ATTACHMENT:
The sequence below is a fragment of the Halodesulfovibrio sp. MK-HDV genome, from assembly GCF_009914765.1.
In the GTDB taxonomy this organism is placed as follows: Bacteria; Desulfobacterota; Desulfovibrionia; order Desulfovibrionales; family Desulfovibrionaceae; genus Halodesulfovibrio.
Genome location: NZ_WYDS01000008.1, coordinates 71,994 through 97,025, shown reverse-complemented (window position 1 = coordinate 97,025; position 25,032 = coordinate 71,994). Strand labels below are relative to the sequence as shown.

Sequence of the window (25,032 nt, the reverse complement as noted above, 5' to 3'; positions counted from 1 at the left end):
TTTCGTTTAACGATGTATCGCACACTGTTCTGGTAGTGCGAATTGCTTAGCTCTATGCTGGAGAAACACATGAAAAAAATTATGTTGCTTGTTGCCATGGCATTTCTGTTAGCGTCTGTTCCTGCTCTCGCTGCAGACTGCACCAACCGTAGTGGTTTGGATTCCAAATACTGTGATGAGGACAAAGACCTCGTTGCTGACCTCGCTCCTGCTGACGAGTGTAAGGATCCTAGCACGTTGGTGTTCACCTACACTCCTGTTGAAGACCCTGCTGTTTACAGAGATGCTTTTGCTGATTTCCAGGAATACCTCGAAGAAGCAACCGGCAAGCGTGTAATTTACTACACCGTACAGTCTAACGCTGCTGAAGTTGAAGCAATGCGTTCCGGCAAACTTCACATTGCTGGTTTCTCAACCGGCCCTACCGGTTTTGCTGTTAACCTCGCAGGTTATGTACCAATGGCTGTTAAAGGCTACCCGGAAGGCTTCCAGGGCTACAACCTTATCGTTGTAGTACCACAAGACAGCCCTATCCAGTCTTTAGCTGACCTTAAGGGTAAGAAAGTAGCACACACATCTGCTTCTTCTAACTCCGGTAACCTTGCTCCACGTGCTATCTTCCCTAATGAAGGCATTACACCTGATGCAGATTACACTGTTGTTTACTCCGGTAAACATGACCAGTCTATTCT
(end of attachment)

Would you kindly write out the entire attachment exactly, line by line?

The sequence below is a fragment of the Halodesulfovibrio sp. MK-HDV genome, from assembly GCF_009914765.1.
In the GTDB taxonomy this organism is placed as follows: Bacteria; Desulfobacterota; Desulfovibrionia; order Desulfovibrionales; family Desulfovibrionaceae; genus Halodesulfovibrio.
Genome location: NZ_WYDS01000008.1, coordinates 71,994 through 97,025, shown reverse-complemented (window position 1 = coordinate 97,025; position 25,032 = coordinate 71,994). Strand labels below are relative to the sequence as shown.

Sequence of the window (25,032 nt, the reverse complement as noted above, 5' to 3'; positions counted from 1 at the left end):
TTTCGTTTAACGATGTATCGCACACTGTTCTGGTAGTGCGAATTGCTTAGCTCTATGCTGGAGAAACACATGAAAAAAATTATGTTGCTTGTTGCCATGGCATTTCTGTTAGCGTCTGTTCCTGCTCTCGCTGCAGACTGCACCAACCGTAGTGGTTTGGATTCCAAATACTGTGATGAGGACAAAGACCTCGTTGCTGACCTCGCTCCTGCTGACGAGTGTAAGGATCCTAGCACGTTGGTGTTCACCTACACTCCTGTTGAAGACCCTGCTGTTTACAGAGATGCTTTTGCTGATTTCCAGGAATACCTCGAAGAAGCAACCGGCAAGCGTGTAATTTACTACACCGTACAGTCTAACGCTGCTGAAGTTGAAGCAATGCGTTCCGGCAAACTTCACATTGCTGGTTTCTCAACCGGCCCTACCGGTTTTGCTGTTAACCTCGCAGGTTATGTACCAATGGCTGTTAAAGGCTACCCGGAAGGCTTCCAGGGCTACAACCTTATCGTTGTAGTACCACAAGACAGCCCTATCCAGTCTTTAGCTGACCTTAAGGGTAAGAAAGTAGCACACACATCTGCTTCTTCTAACTCCGGTAACCTTGCTCCACGTGCTATCTTCCCTAATGAAGGCATTACACCTGATGCAGATTACACTGTTGTTTACTCCGGTAAACATGACCAGTCTATTCT